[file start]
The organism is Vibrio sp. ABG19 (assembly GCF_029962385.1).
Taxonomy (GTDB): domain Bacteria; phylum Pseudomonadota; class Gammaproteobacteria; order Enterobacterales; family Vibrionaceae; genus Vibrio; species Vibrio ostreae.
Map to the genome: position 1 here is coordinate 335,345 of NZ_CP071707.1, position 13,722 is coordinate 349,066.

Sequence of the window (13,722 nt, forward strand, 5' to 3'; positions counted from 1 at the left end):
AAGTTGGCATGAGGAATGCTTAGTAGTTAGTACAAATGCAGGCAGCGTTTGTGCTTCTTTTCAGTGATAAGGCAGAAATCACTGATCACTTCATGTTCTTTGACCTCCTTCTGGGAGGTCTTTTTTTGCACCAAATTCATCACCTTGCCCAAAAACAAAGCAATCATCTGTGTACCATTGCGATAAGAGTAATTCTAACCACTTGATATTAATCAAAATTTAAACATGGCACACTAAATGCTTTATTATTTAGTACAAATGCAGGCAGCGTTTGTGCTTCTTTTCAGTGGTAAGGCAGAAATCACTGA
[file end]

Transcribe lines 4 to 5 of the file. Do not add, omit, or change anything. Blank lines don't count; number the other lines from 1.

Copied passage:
Sequence of the window (13,722 nt, forward strand, 5' to 3'; positions counted from 1 at the left end):
AAGTTGGCATGAGGAATGCTTAGTAGTTAGTACAAATGCAGGCAGCGTTTGTGCTTCTTTTCAGTGATAAGGCAGAAATCACTGATCACTTCATGTTCTTTGACCTCCTTCTGGGAGGTCTTTTTTTGCACCAAATTCATCACCTTGCCCAAAAACAAAGCAATCATCTGTGTACCATTGCGATAAGAGTAATTCTAACCACTTGATATTAATCAAAATTTAAACATGGCACACTAAATGCTTTATTATTTAGTACAAATGCAGGCAGCGTTTGTGCTTCTTTTCAGTGGTAAGGCAGAAATCACTGA